At 25 years old, Shivam Bhakta has been busy. The former Cy-Fair High School student wouldn’t have it any other way.
Since graduation, he’s completed two undergrad degrees at the University of Houston, worked as an engineer for Exxon, backpacked through numerous countries in Asia, and most recently secured a new job with the federal government. It sounds exhausting but it wasn’t enough for the enthusiastic Bhakta who has opened his heart and a new business to give back to his community.
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Bhakta has invested in an IDEA Lab Kids franchise and opened in early August to be ready for the fall rush.
“We started with about six to eight kids, but enrollment has been steadily climbing,” he said.
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IDEA Lab Kids was founded as a way for kids to explore their love of science, technology, engineering, art and math subjects.
In the past, STEM was the buzzword in the education space. Arts has been added more recently.
“Arts is important because that’s the creative side of learning for most children,” said IDEA Lab Kids CEO Devina Bhojwani.
“Research shows that the more creative thinking a child has the more they grow up with those types of skills that they can apply in real life,” she explained.
The Houston-based education franchise has positioned itself to become a leader in the growing STEAM education.
For Bhakta, the concept resonated with his love for the community he says has given him so much.
“That’s what enabled me to get my job at Exxon and to have the opportunity to travel the world,” he said of his education at Cy-Fair.
Since returning from his trip, he and his team opened up the IDEA Lab Kids Cypress location.
“Now we’re working on inspiring other kids in Cypress so they can go and pursue STEM technical degrees and have fun in the process,” the excited engineer said.
Since he was a child, he’s been involved with science related activities including robotics.
“I watched Bill Nye, Magic School Bus, and all the fun educational videos. I would be glued to the television watching and learning,” he said. He enjoyed learning random science facts and repeating them back to his family and friends.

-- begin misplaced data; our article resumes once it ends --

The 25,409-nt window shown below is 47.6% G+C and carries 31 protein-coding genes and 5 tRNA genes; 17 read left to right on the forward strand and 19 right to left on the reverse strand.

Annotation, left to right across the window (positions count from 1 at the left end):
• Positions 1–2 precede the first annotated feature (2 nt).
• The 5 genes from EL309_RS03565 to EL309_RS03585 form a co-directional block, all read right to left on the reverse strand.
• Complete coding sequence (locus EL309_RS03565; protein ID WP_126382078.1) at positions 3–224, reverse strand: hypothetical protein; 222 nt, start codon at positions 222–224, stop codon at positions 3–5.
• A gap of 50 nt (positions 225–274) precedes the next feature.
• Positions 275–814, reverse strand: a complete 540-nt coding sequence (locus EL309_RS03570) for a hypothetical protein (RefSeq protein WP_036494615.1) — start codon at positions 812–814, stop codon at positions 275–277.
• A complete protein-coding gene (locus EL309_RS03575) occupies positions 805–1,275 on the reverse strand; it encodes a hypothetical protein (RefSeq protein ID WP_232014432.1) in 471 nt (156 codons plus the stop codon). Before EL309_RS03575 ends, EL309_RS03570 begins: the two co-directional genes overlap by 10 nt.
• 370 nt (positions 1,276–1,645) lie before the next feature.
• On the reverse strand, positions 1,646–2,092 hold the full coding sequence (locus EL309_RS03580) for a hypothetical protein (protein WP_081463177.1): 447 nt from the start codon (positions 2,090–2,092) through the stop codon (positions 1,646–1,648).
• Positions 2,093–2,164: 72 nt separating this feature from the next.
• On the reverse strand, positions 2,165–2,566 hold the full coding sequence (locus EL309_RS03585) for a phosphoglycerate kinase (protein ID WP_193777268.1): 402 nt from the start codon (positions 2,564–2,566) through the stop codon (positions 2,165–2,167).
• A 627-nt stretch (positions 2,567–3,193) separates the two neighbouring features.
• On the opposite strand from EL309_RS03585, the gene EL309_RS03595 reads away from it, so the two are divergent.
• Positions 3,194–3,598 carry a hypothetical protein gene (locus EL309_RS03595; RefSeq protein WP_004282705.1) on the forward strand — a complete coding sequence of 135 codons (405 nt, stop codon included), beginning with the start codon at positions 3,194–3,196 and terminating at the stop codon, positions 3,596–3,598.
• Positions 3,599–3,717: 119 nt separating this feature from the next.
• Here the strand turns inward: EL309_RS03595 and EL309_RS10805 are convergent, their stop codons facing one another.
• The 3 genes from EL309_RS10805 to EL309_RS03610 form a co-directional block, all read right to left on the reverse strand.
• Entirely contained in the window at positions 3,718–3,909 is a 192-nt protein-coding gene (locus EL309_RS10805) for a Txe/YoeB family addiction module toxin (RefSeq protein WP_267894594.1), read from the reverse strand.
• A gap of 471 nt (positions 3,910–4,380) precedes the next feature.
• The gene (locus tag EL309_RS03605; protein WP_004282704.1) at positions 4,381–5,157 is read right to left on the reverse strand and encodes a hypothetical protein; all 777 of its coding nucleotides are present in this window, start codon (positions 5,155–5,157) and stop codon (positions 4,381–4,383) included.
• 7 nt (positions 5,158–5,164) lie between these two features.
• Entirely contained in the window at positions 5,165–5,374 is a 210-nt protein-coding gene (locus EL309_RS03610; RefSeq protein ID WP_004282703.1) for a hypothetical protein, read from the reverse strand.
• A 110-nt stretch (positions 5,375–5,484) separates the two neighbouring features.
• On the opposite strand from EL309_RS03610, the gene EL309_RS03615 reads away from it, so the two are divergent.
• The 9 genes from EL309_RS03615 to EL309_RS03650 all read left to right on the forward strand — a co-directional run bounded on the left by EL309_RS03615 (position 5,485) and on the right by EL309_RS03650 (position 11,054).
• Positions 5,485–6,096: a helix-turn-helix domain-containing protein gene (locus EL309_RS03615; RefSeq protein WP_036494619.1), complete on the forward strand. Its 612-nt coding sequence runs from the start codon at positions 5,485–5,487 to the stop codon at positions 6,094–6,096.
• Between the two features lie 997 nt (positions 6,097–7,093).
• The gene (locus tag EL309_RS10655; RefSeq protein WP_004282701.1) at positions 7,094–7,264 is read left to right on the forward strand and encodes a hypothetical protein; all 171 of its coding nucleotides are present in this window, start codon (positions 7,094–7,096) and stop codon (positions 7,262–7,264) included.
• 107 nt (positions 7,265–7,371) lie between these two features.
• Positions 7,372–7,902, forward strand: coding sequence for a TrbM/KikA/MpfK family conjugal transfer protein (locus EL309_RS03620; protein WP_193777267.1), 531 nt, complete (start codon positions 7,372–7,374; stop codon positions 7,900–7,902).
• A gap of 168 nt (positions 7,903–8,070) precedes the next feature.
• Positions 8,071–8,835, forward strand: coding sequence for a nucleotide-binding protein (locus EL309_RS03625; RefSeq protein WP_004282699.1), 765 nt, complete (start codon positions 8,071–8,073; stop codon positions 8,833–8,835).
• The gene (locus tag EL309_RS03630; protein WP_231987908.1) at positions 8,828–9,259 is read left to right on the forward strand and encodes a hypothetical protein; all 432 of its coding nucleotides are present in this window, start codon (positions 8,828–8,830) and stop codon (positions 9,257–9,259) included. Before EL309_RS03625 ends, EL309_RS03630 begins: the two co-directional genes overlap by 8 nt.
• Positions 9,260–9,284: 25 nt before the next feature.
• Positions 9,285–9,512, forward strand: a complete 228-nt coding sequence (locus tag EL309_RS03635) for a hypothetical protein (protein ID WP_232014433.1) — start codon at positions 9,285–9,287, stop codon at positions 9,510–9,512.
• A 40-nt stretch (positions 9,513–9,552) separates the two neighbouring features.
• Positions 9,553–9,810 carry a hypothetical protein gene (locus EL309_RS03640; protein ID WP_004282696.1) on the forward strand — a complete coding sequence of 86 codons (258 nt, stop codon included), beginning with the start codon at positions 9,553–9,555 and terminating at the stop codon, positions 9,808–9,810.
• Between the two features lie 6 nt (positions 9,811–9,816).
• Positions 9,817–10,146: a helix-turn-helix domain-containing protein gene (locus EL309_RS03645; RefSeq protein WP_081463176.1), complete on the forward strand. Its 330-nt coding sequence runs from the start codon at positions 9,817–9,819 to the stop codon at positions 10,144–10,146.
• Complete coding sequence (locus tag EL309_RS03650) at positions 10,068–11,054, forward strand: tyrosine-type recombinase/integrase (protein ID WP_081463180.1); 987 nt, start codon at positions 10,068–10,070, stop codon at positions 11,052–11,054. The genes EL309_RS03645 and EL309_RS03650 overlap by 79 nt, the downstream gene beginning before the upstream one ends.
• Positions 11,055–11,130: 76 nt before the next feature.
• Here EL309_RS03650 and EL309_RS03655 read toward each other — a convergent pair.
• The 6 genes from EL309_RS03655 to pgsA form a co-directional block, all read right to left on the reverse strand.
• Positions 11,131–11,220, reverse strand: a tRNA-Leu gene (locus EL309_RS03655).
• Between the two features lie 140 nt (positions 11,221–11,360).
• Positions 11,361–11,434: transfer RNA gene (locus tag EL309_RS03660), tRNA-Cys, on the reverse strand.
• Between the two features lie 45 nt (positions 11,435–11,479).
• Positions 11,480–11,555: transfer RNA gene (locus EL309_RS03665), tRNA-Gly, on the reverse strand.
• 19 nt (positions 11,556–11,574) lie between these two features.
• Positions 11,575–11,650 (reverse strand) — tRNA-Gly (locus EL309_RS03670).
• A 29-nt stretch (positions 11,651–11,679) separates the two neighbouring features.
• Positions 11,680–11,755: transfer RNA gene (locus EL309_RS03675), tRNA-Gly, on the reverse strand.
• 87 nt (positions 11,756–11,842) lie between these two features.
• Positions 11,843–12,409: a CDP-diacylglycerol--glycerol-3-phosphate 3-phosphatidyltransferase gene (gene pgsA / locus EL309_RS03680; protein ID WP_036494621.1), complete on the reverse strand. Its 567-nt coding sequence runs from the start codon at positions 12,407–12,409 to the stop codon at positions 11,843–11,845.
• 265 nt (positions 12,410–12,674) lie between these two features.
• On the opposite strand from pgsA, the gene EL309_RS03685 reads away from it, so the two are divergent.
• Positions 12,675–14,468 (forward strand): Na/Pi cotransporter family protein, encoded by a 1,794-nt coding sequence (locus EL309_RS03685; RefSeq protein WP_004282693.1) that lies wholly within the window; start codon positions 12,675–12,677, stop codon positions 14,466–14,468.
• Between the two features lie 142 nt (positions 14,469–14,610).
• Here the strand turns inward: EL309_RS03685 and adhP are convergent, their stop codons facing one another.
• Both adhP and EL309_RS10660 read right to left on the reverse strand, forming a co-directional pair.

His curiosity also got him in a little trouble.
“I also liked to dismantle things and then get yelled at for not being able to put them back together again,” he laughed.
He credited growing up in the perfect era when the marriage of internet and technology was mature enough to relay all the important information to him.
“I could code at home, learn important chemistry concepts at home and do all of that through the internet,” he said.
He believes his dual degrees of chemistry and economics at the University of Houston has set him up perfectly for sharing his passion for STEAM and effectively running a business.
At the same time, he’s balancing his new job requirements working for the national nuclear arms department in Washington, D.C.
A busy schedule is nothing new.
“I’ve been enjoying being busy since I was a kid, so I don’t think it’s new for me to wear more hats,” he laughed.
“I have a staff that will conduct the day to day operations. A lot of the strategic operations I will still be doing,” he said.
For now, he works remotely from Cypress and has applied for a full-time remote position. Otherwise, he will move to Washington, D. C. sometime in January.
“My family still lives in Cypress so I will be going back and forth from Washington, D. C. to Houston. At some point, I will move back to the area permanently.”
Earlier in the year he spent six months traversing several countries fulfilling another dream of backpacking the world. When he returned, he got serious about his passion for sharing education.
“I was looking for some afternoon program to invest in,” he said. After school he used to tutor students at a couple of programs but realized that the programs didn’t really meet his criteria.
“They just gave you more homework. They didn’t grow your technical skills or inspire you to learn. They didn’t teach you the fun, practical aspects of science.”
When he saw IDEA Lab was teaching kids aerodynamics and the chemistry of cooking, he realized the potential it had to spark innovators.
“They have a lot of fun, hands-on skills that kids learn,” he said.
One of the concepts that sold him on IDEA was the addition of arts to the STEM category.
“You can teach a child chemistry, anatomy, and teach them to memorize concepts, but that’s not the way they learn,” he said. “The way they learn is applying it through the arts. The moment you apply arts to the field of STEM, you make it a lot more practical, more engaging and relatable. I think that’s what makes IDEA Lab so innovative,” he said.
With the pandemic still in play, Bhakta has pivoted with his colleagues at IDEA Lab Kids to offer pod-based learning where kids are taught in a small group of six to eight in one class.
“Parents can bring their students to our campus and we’ll put them in a pod with an instructor and take over their ZOOM classes and assist the students,” he said. During their breaks or when they have finished their day, Bhakta said they will include STEAM activities.
He and the staff have introduced COVID-19 protocols to keep everyone safe.
The learning space is approximately 2,500 square feet with a room setup for each element of STEAM.
They offer a variety of pricing dependent upon the programs selected including some new opening and promotional discounts.
“We want the cost to be competitive with other child care services but with us you get the better benefits of STEAM education while you’re there,” he said.
Students bring their own lunches and snacks and masks are mandatory for everyone during bathroom breaks.
The IDEA Lab Kids Cypress facility is located at 800 Gessner Rd., Suite 100 in Houston. For more information, visit www.cypress.idealabkids.com.